Rockall: ‘The most isolated speck of rock in the world’

 

Rockall? Wasn't there something about a recent air-sea rescue there a few days ago? It's an odd place. A tiny cone of granite, like a haycock bent over by the wind, only 70 feet in height and once decribed by a Captain Basil Hall, who had visited it, as the "most isolated speck of rock in the world." It is not so far away - about 200 miles directly west of the outer Hebrides, and more or less the same from Killybegs, heading north-west, as did our old and respected friend Lloyd Praeger with some other savants from the Royal Irish Academy in 1896. He writes about it in his wonderful book The Way That I Went. The boat they were using was the Congested Districts Board steamer Granuaile. The adventure began at midnight on June 3rd, 1896. Aims of the trip were to investigate an unknown phenomenon, to find out if it might take a meteorological station, to find if this was the unknown breeding place of the Manx Shearwater, and if there were any plants on the rock. Much else, for which they had trawls and a rope ladder, a harpoon which would throw a ladder up the face of the rock and. . . At first they couldn't find the rock, then suddenly did. All in foul weather. Coal was getting low, so they had to go back to Killybegs. "I can still remember my extravagances of seasickness," writes Praeger. But they were to have a return in less than a fortnight. A calm run to the area of Rockall, but around the rock conditions made it impossible to land. The dinghy was twice lowered and the seas were such that those in the dinghy couldn't keep the top of the masts of the Granuaile in sight. Two days of rolling and pitching and they steamed eastward to St Kilda. They learned something of Rockall, however. They learned that a met station was not possible there, that no very rare birds bred. But they did get some interesting results from dredging. Praeger says of the rock that he felt deep affection for it because of his fellowship throughout with some of the best companions he had been privileged to know. A good heart.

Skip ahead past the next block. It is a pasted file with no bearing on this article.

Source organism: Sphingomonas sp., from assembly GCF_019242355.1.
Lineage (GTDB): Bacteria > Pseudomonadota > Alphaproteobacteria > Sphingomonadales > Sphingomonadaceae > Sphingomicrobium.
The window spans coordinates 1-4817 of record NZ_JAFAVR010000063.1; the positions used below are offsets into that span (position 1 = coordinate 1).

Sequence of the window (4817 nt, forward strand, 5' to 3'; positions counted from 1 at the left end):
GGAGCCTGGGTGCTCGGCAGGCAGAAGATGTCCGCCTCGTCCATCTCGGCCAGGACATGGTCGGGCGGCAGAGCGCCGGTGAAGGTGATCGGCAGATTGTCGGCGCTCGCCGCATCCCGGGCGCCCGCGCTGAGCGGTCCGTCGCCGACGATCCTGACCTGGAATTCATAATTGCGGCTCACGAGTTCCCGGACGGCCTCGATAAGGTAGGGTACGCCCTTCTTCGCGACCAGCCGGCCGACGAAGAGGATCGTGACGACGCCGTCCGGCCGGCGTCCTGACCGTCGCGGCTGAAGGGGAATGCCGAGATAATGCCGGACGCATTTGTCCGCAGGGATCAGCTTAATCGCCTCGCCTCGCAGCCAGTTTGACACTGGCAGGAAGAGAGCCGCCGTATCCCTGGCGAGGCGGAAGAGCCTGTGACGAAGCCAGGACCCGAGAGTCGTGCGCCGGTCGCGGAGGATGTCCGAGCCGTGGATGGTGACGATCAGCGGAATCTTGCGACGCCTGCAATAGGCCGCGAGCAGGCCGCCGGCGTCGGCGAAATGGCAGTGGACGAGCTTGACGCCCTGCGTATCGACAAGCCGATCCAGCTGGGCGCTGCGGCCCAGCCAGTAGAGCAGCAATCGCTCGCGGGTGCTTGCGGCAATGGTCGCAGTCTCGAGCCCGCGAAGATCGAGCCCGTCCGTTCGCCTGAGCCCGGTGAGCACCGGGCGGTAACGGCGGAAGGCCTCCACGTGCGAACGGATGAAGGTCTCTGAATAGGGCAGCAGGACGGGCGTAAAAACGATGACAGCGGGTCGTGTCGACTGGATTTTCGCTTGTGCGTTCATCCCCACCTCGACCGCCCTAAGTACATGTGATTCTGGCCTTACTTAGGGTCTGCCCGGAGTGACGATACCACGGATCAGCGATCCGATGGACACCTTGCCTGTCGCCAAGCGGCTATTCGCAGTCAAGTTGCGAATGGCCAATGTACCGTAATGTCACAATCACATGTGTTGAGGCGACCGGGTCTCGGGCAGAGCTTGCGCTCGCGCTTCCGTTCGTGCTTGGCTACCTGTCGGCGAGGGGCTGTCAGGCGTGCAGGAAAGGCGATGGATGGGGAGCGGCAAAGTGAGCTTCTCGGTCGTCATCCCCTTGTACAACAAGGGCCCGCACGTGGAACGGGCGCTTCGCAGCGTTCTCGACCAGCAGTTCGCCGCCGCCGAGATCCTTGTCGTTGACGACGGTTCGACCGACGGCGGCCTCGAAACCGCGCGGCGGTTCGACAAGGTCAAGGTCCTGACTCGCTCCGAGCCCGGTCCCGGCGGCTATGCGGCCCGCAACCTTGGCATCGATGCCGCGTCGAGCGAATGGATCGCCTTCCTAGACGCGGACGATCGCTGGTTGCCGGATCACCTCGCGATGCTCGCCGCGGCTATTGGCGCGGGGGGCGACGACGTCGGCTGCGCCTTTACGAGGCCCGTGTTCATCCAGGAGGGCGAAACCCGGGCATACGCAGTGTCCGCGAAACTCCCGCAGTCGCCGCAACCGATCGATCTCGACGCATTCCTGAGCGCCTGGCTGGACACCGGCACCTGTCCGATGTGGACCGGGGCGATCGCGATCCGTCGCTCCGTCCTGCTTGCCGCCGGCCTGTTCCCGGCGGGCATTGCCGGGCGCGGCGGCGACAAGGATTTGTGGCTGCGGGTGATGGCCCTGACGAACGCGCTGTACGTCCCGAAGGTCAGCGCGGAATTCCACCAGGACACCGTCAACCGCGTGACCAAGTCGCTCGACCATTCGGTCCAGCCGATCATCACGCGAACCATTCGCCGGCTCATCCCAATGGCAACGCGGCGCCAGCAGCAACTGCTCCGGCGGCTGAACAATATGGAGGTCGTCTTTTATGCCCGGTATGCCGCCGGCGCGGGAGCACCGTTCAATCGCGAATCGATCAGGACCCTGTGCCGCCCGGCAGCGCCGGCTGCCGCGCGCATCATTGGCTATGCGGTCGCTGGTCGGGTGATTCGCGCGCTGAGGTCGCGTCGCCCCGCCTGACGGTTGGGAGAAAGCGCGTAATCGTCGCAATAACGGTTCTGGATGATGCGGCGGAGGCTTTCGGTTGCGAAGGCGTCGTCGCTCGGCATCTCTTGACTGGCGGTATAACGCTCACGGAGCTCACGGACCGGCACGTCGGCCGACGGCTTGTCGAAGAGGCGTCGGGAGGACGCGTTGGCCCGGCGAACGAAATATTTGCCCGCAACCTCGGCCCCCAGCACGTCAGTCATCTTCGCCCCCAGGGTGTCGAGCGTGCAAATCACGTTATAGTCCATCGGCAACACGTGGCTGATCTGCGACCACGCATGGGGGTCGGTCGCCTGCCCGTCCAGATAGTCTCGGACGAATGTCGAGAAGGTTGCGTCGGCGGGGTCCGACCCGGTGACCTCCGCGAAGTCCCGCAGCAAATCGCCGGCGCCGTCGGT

And while this haystack of granite had been known of for long - Kerguelen's map of this island area published in 1771 shows `Rockal' clearly and, even earlier, a 1606 map by Willem Janson shows `Rocol'. Then on September 18th, 1955, "at exactly 10.16 a.m.", Britain took over and the Union Jack was flown on the island. In 1956 James Fisher published his very detailed book Rockall (Geoffrey Bles Ltd, London). Aircraft made so much possible. The Irish State would have hardly any territorial interest, Would it?